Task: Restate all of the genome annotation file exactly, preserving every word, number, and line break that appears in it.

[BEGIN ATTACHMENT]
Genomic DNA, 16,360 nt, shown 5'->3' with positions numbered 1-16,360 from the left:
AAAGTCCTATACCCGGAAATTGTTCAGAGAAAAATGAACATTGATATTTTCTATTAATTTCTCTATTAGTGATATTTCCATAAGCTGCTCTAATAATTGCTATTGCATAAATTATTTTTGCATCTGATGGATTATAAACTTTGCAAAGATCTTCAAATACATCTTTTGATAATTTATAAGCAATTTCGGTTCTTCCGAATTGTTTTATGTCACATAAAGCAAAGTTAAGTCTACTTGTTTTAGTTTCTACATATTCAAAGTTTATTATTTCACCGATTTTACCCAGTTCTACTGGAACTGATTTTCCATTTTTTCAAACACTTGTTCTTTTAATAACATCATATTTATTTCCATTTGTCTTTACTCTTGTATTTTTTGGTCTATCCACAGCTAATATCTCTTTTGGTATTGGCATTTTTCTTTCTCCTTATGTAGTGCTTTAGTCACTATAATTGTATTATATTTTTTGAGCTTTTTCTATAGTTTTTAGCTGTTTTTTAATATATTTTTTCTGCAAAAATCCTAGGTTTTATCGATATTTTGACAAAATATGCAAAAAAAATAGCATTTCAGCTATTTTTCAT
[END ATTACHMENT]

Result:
Genomic DNA, 16,360 nt, shown 5'->3' with positions numbered 1-16,360 from the left:
AAAGTCCTATACCCGGAAATTGTTCAGAGAAAAATGAACATTGATATTTTCTATTAATTTCTCTATTAGTGATATTTCCATAAGCTGCTCTAATAATTGCTATTGCATAAATTATTTTTGCATCTGATGGATTATAAACTTTGCAAAGATCTTCAAATACATCTTTTGATAATTTATAAGCAATTTCGGTTCTTCCGAATTGTTTTATGTCACATAAAGCAAAGTTAAGTCTACTTGTTTTAGTTTCTACATATTCAAAGTTTATTATTTCACCGATTTTACCCAGTTCTACTGGAACTGATTTTCCATTTTTTCAAACACTTGTTCTTTTAATAACATCATATTTATTTCCATTTGTCTTTACTCTTGTATTTTTTGGTCTATCCACAGCTAATATCTCTTTTGGTATTGGCATTTTTCTTTCTCCTTATGTAGTGCTTTAGTCACTATAATTGTATTATATTTTTTGAGCTTTTTCTATAGTTTTTAGCTGTTTTTTAATATATTTTTTCTGCAAAAATCCTAGGTTTTATCGATATTTTGACAAAATATGCAAAAAAAATAGCATTTCAGCTATTTTTCAT